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Other Side of The Aisle 4.15.22

Minority representation should still be able to represent

Since Selectmen David Lober (U) and David Vogel (R) took office in July 2021, there has been an extremely undemocratic methodology to how our Woodbridge government operates. I hesitate to use the phrase “cancel culture” because that would imply ideas have been considered, then dismissed. Many of the ideas “the Davids” have looked to bring before the Board of Selectmen never saw the light of day due to the political tactics of the majority. Multiple times they tried to amend a meeting’s agenda so as to allow discussion of an important issue, and the majority selectmen refused even to allow discussion to proceed.

It’s important for all Woodbridge voters to know how the majority party has shut down the attempt to simply bring ideas for better governance to the table. Whether you were among the 48% who voted Republican last May or the 52% who voted Democratic it’s important to realize that past collegiality toward the minority has been discarded in favor of a strict “it’s our way or the highway” approach to town affairs. Yes, we have a representative form of government and majority rules, but I think it fair to assume most residents prefer respectful and robust discussion to a Washington-D.C-style partisan political environment. Meaningful, collegial discussion at the Selectman level, with reliance upon the expertise of key Boards and Commissions and opportunity for public comment, is the most effective way to identify issues in their early stages when they can be more effectively managed. It would be great if Woodbridge was run that way.

In October of last year David Vogel tried to raise the issue of moving our elections from May to November. The change was to occur automatically as a result of a few paragraphs in a multi-hundred-page state bill unless our BOS voted to keep our elections in May. There were reasonable points to be publicly considered. The issue was summarily shut down – not even put on the agenda - and the option for Woodbridge to opt-out of the change was never vetted publicly, as it should have been. The change was enacted without any justification.

In November the minority representatives tried to promote the creation of a Build-Out Analysis showing the potential impacts of recent zoning changes on the town. The simple concept was to get an accurate assessment of the types of homes and highest density possible in town under the new rules. This would be a sensible foundation for approaching the affordable housing challenges we face. Was there any discussion of this idea? No.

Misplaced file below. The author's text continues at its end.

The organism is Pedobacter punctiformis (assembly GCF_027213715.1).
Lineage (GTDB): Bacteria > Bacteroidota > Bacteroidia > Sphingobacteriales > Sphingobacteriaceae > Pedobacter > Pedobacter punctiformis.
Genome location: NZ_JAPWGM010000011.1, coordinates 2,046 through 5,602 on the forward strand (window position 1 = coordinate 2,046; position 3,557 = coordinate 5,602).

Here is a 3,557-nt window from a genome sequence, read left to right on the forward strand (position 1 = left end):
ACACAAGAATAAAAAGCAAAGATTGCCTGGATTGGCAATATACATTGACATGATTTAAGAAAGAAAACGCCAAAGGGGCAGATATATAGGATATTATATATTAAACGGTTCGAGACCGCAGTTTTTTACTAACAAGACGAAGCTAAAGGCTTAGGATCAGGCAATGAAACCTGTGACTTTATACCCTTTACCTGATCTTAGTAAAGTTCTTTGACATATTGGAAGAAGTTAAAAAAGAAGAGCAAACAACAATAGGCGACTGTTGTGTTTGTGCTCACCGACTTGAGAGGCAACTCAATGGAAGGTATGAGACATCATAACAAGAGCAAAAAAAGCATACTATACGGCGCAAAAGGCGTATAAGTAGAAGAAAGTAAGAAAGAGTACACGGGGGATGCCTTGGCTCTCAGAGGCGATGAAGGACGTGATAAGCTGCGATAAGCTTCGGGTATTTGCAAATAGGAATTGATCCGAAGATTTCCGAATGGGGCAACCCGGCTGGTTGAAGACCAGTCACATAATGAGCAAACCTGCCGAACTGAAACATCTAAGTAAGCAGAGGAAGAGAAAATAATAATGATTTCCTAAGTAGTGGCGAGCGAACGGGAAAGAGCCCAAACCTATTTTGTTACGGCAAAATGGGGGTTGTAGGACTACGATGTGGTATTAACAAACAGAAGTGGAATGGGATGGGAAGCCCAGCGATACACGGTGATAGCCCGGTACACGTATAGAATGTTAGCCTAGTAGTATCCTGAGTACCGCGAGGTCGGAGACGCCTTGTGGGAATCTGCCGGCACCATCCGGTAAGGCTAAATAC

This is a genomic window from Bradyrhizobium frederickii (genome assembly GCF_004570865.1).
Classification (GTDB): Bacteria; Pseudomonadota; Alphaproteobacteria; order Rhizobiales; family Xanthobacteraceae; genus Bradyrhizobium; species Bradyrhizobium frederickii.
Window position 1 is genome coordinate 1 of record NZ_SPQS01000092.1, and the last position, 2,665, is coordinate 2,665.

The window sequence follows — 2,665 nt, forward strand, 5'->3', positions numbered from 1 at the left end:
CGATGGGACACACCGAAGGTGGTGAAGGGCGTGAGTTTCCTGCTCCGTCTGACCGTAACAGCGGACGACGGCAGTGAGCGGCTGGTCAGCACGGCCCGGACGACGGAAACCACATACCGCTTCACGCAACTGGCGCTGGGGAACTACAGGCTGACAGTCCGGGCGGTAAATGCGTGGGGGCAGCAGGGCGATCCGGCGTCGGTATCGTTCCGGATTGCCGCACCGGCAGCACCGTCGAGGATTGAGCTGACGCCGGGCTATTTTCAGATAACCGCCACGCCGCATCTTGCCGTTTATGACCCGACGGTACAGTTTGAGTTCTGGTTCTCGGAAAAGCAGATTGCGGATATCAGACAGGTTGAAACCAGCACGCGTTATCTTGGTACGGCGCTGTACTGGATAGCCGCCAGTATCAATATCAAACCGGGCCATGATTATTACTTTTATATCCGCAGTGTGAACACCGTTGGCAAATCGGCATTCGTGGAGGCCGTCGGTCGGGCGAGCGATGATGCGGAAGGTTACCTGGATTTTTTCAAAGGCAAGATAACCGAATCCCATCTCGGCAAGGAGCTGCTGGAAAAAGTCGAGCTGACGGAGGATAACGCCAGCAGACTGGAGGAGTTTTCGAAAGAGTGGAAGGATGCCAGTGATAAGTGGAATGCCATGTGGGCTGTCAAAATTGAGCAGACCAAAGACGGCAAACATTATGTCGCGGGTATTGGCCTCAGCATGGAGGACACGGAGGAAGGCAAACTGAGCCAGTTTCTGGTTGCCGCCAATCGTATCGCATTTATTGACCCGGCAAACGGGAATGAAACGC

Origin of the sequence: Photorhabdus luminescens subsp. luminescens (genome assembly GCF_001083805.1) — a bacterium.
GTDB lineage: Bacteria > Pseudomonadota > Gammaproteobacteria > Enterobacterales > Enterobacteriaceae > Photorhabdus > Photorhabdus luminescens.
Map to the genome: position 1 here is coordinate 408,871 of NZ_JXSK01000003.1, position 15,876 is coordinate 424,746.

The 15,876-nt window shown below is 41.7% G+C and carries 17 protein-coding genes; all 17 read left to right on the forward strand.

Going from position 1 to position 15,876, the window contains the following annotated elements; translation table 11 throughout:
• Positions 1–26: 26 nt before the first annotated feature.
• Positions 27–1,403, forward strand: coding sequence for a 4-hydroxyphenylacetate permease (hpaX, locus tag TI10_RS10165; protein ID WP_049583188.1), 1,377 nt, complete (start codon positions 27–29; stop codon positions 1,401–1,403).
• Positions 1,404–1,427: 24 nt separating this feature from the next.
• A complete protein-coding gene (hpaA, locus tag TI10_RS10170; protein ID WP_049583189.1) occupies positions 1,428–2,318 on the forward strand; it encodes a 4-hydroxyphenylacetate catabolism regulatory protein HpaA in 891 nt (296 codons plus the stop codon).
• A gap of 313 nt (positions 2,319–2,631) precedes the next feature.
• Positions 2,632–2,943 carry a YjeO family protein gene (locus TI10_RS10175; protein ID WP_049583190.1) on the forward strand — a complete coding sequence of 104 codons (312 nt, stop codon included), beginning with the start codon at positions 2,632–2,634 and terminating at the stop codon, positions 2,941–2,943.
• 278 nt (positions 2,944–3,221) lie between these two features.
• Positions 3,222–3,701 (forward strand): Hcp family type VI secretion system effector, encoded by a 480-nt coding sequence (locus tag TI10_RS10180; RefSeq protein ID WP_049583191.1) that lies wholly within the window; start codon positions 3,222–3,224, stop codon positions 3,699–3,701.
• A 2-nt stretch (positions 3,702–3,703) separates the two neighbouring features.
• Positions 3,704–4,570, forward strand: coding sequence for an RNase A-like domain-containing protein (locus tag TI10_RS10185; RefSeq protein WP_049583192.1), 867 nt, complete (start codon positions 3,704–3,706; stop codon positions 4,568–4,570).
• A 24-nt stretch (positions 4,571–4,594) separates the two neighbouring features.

And who could forget the joint offer from the Woodbridge Land Trust and Woodbridge Park Association to purchase the development rights of the country club, aka Roger Sherman Farm? Almost everyone could forget, that’s who, because despite (or maybe in spite) of Lober and Vogel supporting the idea of a healthy, open discussion with fellow BOS members, a motion to “pause” consideration of any proposal concerning the property was made and without comment passed along party lines. Public discussion of the two volunteer groups’ joint proposal never got off the ground. In another example, Selectman Lober’s recommendation to move the town fleet to hybrid and electric vehicles, ignored for years, is finally gaining traction only because it’s part of the state environmental plan, not because the BOS majority allowed it on the table.

Representation strangulation has not been limited to the Republican and Unaffiliated Board of Selectmen members. Citizens with a variety of other issues have been stymied by Woodbridge’s clinging to quarantine policies long abandoned by our neighboring towns. Trying to “Zoom in” to make a public comment is laborious, even for the tech-savvy. Look at the anemic number of people who actually have made public comments at remote BOS meetings. It appears the door to in-person meetings will finally open in April – but the damage done over months of silence due to over-the-top quarantine policies is permanent. Yes, someone has to say it, the extension of virtual meetings even after Town Hall and the Library re-opened was a mistake.

Woodbridge is a small town. Our government should not be run by slick parliamentary procedures and automatic, party line votes to stifle ideas that can benefit the town. This applies to everything the BOS considers, from selling the Roger Sherman Farm to board and commission appointments. Every time a citizen has something to say to our government in a public forum, and is stymied by technology or process, there is another person who realizes there must be a better way. For now Woodbridge Republicans, when the facts support it, will point out the emperor has no clothes and offer appropriate attire.

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